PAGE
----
I’m still suspicious of most single-use gadgets — especially ones that take up a lot of space — but I’m sold on these!

The Burden of Getting New Things

For about a year, my husband had been saying, “We really need to replace these dishes.” He was right. Our everyday plates, bowls, and cups bore numerous chips, dings, and scratches. We had broken or chipped so many cups that we barely had enough to get through a day of three people consuming various beverages.

And yet I hesitated, because I know that in my house, “we” means “me”. If I could have magically snapped my fingers and had new dishes appear in place of the old ones, that would have been great. But I knew that it wasn’t going to be that simple. First of all, I needed to decide which new dishes to get. I would probably want to see them in person, which would take time and effort (especially during a pandemic). Secondly, I’d need to figure out how to dispose of the old ones, which sounded even more burdensome. And I might have to rearrange the cabinets to make them fit, since there was no guarantee that new dishes would fit into the same spaces as the old ones.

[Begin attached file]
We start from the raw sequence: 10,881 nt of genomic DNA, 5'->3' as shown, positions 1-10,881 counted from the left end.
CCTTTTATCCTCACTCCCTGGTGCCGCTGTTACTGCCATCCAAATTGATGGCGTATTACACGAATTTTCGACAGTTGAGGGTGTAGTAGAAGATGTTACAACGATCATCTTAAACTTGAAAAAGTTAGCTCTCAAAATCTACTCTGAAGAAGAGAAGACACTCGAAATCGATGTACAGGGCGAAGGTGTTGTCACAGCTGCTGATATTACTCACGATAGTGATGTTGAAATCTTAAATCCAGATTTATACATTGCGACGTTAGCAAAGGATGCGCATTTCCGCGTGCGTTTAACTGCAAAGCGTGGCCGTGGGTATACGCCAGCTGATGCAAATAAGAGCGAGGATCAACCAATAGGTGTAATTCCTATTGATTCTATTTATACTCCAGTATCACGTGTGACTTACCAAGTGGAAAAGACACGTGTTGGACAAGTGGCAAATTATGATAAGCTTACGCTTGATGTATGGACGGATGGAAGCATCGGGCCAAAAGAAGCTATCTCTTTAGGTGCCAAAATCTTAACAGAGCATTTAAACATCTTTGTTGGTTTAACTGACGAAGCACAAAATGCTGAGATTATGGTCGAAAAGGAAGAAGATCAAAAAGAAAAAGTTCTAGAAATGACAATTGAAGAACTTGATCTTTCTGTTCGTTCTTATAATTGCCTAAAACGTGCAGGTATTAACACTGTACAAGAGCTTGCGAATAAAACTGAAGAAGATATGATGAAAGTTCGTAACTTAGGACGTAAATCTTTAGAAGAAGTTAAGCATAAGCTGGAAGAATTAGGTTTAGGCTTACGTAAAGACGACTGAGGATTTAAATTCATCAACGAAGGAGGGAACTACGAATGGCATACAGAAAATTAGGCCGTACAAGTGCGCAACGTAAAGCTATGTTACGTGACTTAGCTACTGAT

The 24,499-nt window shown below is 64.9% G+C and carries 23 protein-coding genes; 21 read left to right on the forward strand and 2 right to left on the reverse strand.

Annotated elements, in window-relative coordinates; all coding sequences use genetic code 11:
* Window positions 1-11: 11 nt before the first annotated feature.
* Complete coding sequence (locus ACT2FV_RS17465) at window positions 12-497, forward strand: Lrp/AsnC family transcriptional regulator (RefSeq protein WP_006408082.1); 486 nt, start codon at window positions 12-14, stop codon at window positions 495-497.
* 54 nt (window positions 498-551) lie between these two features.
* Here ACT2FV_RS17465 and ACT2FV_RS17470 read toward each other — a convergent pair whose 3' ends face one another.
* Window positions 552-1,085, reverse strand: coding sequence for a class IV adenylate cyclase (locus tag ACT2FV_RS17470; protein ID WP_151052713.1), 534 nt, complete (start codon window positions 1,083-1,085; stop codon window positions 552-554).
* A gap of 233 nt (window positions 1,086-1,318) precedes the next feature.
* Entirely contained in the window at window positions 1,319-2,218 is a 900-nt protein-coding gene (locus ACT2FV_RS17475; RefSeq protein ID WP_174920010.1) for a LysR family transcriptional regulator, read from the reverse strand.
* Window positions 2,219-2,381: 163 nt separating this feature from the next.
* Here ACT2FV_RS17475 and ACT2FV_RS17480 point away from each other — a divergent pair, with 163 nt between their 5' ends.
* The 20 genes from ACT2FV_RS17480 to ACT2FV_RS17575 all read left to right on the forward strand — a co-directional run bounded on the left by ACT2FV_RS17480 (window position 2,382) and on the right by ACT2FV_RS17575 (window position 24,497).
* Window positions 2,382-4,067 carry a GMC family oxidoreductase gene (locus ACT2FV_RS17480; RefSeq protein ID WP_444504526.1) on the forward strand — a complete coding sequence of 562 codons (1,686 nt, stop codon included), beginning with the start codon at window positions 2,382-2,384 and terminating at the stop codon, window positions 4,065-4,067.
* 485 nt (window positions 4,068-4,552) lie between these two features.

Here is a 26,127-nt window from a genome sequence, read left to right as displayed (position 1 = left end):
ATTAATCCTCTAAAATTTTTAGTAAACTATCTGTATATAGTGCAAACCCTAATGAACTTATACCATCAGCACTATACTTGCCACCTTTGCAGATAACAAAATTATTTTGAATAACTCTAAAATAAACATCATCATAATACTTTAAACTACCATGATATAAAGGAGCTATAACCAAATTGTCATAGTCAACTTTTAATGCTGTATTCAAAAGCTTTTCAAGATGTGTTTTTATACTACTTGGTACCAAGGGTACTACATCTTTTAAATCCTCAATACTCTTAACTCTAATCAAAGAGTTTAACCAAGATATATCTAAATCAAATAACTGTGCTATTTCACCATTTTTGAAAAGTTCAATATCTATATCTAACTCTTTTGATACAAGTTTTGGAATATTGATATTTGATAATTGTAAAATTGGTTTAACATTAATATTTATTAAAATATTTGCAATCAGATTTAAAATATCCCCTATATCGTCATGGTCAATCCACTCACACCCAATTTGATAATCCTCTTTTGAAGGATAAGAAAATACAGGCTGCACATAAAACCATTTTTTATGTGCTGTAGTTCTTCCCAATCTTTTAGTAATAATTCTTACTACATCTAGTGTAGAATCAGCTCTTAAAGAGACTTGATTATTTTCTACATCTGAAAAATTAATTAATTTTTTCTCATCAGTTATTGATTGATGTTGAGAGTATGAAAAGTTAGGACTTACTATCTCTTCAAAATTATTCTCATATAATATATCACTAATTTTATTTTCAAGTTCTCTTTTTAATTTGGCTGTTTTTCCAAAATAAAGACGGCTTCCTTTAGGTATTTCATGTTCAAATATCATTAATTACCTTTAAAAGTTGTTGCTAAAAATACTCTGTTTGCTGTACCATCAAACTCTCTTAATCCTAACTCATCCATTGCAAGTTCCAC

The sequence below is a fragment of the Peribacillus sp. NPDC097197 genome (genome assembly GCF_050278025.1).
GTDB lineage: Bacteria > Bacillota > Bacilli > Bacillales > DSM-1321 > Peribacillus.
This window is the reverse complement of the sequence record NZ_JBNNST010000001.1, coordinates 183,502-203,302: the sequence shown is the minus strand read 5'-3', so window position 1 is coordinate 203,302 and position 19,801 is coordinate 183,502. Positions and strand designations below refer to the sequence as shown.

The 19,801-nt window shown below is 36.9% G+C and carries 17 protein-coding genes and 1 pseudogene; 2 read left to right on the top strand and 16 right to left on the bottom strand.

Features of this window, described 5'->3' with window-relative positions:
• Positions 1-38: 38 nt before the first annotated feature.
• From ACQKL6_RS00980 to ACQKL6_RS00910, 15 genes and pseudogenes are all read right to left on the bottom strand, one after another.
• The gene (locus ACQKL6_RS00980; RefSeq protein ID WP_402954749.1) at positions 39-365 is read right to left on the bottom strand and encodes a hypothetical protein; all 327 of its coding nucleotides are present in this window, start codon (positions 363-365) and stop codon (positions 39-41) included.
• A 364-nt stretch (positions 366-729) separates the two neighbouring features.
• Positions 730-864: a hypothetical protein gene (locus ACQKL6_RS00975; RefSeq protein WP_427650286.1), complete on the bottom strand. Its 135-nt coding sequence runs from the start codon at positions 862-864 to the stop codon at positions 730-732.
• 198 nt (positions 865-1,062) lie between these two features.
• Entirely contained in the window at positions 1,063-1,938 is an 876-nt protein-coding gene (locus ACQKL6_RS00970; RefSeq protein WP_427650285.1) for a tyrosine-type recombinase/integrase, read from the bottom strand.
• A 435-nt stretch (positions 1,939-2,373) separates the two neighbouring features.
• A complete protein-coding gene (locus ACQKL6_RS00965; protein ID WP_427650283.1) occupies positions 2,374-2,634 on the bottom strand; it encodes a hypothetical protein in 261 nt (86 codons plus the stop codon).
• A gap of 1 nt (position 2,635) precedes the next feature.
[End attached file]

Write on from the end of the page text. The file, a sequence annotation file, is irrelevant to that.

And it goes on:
Late last year, I had an epiphany. Why not replace our old dishes with the same set? We knew that we loved the way they looked, and I also knew that I could order them online, as I had done with several pieces over the years. The simplicity of this solution was stunning.

I got online at the Pfaltzgraff website and looked for the Winterberry pattern. Unfortunately this was right after Christmas, and the green and red Winterberry pattern is a popular one at that time of year. Nearly everything was sold out. I started browsing the other patterns, and that’s when I discovered the Filigree pattern, which was essentially an all-white version of Winterberry. I had never had all-white dishes before, as I usually like a subtle pattern, but the elegance of these dishes won me over. I measured all of our plates, spoons, and bowls, and compared them to the Filigree measurements. In most cases, they were exactly the same.

I also gave careful thought to how many dishes we needed. I had previously purchased a service for 12 back in the early 2000s. But circumstances had changed since then. Both of my parents had passed away, and I no longer hosted large family get-togethers. I really didn’t need any more than 8 of each.